Russians Protest Proposed New Law
April 29, 2002
MOSCOW—Russian gay and lesbian civil rights
activists staged an angry demonstration outside the lower house of parliament
on Saturday, protesting a new bill that would make consensual sex between two
adult men a crime. The Moscow Times identified four State Duma deputies—Dmitry
Rogozin, who heads the Russian delegation to the Council of Europe, Gennady
Raikov, Vadim Bulainov and Gadzhi Makhachev—as backers of an amendment to
the Criminal Code that punishes sodomy with up to five years in jail.
Opponents of the bill said last week passed that if passed, the legislation
would mark a return to the harsh anti-gay repression of the Soviet era, when
thousands of men accused of being gay were sent to prison.
Raikov, who heads the pro-Kremlin People’s Deputy faction, said it was
high time that homosexuality be punished. "You need to punish
homosexuality for three reasons: the spread of AIDS, the destruction of
spiritual morals and the existence in Russia of four religious confessions
that ban it," he said in televised remarks Tuesday.
The move has reportedly caused deep consternation among mainstream
politicians. "If there are people with a different sexual orientation, as
acknowledged by psychologists and doctors, we must take care of their
rights," said Russia’s human rights ombudsman Oleg Mironov, Interfax
"It’s naked populism," said Alexander Barannikov, a Unity
deputy on the Duma’s law committee, which has to decide whether to approve
the amendment to the Duma floor for a vote. He said Rogozin, as a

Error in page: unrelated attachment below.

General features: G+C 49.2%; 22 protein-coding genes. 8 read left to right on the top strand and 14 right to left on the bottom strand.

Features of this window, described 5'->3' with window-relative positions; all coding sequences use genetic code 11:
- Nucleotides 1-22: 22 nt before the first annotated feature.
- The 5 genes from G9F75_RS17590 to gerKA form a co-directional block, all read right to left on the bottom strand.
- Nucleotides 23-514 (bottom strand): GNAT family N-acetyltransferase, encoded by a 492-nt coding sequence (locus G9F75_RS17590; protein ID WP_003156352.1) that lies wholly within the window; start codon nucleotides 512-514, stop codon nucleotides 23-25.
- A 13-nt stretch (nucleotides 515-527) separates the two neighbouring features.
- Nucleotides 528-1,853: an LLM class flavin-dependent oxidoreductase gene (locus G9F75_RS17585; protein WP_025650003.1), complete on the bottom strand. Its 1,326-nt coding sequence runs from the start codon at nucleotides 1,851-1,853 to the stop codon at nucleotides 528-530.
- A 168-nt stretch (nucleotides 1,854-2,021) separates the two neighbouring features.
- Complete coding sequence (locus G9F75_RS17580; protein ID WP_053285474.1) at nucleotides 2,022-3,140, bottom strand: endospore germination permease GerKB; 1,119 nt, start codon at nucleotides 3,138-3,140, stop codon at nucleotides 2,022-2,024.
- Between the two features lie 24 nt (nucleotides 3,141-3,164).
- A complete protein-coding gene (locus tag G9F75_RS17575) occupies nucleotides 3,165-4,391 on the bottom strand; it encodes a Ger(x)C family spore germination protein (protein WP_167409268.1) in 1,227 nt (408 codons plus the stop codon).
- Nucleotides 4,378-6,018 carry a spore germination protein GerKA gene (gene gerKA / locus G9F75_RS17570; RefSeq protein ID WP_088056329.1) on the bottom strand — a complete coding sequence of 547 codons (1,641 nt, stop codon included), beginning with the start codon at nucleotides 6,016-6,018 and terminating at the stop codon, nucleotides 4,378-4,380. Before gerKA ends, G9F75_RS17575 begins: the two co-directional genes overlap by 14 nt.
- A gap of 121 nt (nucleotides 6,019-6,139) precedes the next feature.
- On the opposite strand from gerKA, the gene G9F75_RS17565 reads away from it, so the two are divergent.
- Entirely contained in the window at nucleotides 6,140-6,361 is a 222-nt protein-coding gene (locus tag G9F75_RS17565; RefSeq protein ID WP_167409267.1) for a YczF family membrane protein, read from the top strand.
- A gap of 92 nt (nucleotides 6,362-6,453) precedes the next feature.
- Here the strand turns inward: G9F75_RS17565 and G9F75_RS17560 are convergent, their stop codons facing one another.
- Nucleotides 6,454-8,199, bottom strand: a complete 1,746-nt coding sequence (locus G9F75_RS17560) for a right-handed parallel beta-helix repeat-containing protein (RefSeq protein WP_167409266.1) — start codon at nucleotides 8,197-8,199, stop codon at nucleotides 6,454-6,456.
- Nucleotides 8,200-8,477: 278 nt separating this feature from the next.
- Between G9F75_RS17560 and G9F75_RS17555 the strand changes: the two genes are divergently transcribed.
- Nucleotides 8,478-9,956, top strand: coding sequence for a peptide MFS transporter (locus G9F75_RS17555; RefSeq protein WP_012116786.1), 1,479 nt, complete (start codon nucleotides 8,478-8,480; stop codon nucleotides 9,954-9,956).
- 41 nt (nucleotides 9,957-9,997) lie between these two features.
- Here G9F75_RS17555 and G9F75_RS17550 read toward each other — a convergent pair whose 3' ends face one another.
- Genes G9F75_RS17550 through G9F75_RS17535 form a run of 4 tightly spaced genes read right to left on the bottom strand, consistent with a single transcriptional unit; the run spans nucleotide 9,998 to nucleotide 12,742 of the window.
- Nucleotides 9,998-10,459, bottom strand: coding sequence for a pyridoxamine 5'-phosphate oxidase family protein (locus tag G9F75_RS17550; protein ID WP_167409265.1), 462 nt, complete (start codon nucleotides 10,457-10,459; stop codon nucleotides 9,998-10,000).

representative to the Council of Europe, the human rights body which actively
supports gay rights, should lose his post.
"I think that a person with such homophobic views cannot represent
Russia in the Council of Europe," he said.
The protesters, meanwhile, made their opinions abundantly clear. Many wore
concentration camp-style uniforms, decorated with pink triangles—to draw
attention to the fact that homosexuality was illegal in both Nazi Germany and
the Soviet Union.
A correspondent for the BBC said that, at a time when President Putin is
concerned about Russia’s image abroad, it is inconceivable that the proposed
gay ban would move forward and be put on the statute book.
Officials at the Council of Europe refused to comment. Gay rights activists
said Russia’s desire to join the Council of Europe led it to scrap clause
121 of the Soviet Criminal Code that made homosexuality a crime; any adoption
of the bill, they said, would violated commitments made to the Council when it
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